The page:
The real adventure commence from Entebbe International Airport or the Uganda’s capital Kampala, from whence you will head to Western Uganda. After a night of acclimatization, you are now ready to boldly rough the Ruwenzori.

Its now the second day of the hike, when you advance to Nyakalengija (1,615m) – the beautiful trail meander off Fort Portal road as you strive to access Nyabitaba Hut (2,651m) through thick tropical vegetation. 
Nyakalengija is 10 km before Nyabitaba Hut, passing first through cultivation then through forest arriving Nyabitaba Hut in the evening. If you have your own or rental car, don’t worry! There is a campsite and safe parking near the Nyahalengija office.
The third day is usually characterized by the longest; perhaps the most hectic stretch of the hike. After early breakfast, depending on the two Bigo Bogs, which are often knee-deep in mud, it may take you up to five hours before accessing the Bujuku Hut. En route you will be able to view Lake Bujuku that has a splendid setting between mounts Speke and Stanley Baker. Bujuku Hut will enable you to easily access Mt. Speke and this may mean spending an extra night here.  
In case you intend to climb the highest point in the range - Margherita Peak on Mt. Stanley(5,109m) you will need to start from Elena Hut(4,541m)- 2 km off the loop trail and about four hours’ walk from either Bujuku or Kitandara Huts.
The fourth and fifth day entail an effortful ascend to Scott Elliot Pass – the highest point in the loop trail, (4,372m) to access Kitandara lakes. Overnight is mainly on Katandara Hut which is on the second lake a journey that will take over four hours of remarkable trek.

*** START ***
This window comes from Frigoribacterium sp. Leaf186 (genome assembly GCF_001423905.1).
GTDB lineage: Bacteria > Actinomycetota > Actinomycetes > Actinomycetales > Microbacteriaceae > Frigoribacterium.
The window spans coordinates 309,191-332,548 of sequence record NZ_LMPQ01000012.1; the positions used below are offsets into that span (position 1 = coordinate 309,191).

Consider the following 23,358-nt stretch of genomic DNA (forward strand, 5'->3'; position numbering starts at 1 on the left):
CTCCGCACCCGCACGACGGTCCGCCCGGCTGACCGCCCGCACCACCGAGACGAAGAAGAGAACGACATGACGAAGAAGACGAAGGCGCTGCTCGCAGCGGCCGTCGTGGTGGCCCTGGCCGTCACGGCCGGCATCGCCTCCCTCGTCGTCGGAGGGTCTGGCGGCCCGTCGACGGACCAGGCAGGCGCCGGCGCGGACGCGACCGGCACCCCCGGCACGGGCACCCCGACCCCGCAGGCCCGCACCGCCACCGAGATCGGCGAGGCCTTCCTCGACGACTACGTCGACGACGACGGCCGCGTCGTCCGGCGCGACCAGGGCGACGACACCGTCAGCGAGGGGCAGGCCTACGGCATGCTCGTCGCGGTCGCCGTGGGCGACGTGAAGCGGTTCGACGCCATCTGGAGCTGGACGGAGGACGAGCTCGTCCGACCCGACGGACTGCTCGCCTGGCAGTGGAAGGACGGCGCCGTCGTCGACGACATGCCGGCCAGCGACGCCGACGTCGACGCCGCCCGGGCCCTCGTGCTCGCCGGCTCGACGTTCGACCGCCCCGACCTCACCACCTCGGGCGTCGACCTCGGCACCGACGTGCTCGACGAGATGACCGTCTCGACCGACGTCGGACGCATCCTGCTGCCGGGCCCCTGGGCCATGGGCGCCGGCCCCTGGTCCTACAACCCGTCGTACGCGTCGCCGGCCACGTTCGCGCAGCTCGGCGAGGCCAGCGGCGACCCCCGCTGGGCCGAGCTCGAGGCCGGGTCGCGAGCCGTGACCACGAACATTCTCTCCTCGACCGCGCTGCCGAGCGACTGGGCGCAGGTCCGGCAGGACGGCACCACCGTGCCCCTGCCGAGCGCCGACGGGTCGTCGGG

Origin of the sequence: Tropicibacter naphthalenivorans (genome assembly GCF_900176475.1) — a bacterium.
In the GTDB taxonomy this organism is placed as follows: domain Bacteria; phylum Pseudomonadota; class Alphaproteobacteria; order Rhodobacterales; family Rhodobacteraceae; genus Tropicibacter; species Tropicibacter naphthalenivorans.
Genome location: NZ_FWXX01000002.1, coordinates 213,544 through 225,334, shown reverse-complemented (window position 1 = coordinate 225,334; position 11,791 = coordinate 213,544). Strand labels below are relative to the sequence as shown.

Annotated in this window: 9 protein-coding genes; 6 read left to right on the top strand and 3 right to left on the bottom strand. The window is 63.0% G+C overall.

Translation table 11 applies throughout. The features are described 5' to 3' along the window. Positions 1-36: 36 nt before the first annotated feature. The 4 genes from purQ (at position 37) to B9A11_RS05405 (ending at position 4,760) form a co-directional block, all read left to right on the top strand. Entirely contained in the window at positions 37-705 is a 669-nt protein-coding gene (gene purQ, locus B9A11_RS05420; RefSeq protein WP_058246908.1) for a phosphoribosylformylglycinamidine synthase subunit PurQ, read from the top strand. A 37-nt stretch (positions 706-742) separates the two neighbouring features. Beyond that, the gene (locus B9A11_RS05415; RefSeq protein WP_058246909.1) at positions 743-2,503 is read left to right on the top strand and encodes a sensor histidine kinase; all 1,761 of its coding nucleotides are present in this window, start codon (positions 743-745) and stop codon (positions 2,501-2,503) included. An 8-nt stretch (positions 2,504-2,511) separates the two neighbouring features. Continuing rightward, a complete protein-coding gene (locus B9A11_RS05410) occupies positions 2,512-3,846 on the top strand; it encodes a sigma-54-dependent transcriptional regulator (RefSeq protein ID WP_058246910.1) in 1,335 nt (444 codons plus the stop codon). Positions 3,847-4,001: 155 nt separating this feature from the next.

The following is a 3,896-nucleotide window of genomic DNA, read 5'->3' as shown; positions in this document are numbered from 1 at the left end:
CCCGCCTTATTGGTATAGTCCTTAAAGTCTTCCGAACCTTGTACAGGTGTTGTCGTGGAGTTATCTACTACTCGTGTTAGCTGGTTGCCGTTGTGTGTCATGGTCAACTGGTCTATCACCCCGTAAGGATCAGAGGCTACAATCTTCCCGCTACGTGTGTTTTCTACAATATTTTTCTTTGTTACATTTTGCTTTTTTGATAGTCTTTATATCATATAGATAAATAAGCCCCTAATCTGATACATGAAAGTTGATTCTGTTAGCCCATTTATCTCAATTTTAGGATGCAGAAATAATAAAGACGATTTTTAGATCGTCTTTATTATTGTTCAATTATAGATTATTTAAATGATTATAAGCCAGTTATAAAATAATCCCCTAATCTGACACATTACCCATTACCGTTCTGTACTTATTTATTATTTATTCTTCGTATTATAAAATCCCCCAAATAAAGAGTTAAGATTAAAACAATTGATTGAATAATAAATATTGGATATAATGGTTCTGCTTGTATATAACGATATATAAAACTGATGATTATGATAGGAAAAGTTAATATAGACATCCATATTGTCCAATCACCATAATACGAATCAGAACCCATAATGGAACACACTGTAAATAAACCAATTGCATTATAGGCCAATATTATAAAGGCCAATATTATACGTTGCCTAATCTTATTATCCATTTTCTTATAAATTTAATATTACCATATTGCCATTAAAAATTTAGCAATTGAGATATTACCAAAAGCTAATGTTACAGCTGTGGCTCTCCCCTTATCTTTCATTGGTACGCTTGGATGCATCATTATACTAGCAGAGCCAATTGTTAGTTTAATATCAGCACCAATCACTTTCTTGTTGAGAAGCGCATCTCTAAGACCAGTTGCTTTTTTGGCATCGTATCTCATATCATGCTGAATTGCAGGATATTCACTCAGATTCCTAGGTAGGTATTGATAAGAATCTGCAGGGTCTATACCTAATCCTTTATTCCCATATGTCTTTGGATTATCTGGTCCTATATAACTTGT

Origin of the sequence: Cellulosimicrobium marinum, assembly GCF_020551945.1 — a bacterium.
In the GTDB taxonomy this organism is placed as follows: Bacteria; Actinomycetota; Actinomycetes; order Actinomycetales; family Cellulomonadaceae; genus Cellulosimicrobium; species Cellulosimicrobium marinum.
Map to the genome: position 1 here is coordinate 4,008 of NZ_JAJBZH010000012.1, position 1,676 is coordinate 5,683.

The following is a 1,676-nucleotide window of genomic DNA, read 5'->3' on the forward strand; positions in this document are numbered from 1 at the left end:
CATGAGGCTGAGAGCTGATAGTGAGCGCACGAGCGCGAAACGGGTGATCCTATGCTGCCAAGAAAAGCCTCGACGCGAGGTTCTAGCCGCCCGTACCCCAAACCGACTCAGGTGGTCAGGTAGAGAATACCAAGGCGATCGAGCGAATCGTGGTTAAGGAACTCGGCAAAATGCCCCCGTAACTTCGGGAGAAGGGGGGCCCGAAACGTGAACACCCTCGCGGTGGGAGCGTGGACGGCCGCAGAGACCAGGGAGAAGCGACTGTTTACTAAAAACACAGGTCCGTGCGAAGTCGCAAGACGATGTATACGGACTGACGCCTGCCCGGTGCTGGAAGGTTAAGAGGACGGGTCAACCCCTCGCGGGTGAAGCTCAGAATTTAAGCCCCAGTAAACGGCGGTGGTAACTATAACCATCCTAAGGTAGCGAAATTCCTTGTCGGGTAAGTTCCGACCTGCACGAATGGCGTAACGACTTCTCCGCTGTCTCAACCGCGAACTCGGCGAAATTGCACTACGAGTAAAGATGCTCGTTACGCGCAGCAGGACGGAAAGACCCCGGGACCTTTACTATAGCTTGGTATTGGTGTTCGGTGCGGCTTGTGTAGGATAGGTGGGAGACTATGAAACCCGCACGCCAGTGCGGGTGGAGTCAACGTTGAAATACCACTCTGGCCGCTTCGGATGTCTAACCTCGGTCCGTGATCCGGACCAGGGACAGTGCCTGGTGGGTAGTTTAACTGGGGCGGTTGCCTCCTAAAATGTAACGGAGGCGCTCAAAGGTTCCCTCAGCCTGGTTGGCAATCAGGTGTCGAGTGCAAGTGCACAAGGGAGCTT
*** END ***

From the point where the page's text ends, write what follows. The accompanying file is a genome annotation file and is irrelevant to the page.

The fifth day is typically the most interesting; early in the morning, you will ascend a steep slope to Freshfield Pass (4,282m) and then descend to Bujongolo Cave (3,720m).  En route the trail to Kabamba Cave(3,450m) there is a magnificent waterfall and a rock shelter where you can stay overnight as an alternative to Guy Yeoman Hut.

Very early in the morning you will move through gorgeous scenery of Savoia and Elena glaciers as you ascend through the Scott Elliot pass and go through the snow to Elena Hut. After an early breakfast ascend the snow-covered Alexander peak (5,092m) and proceed to the Supreme peak (5,109m). Here you will be rewarded by enjoying a beautiful panoramic view of world around you, then descend to Kitandara Hut for overnight right at the shores of Lake Kitandara.
The descend trek takes 2 to 3 days through Guy Yeoman and to Kasese via Nyabitaba and Lake Mahoma. You may choose to stay overnight at Nyabitaba Hut or proceed to Margarita Hotel to a comfortable rest from the long strenuous exercise. 
Hiking Rwenzoris is truly an incredible world class hiking experience

 PKP. safaris in kenya desk
Natural Track Safaris.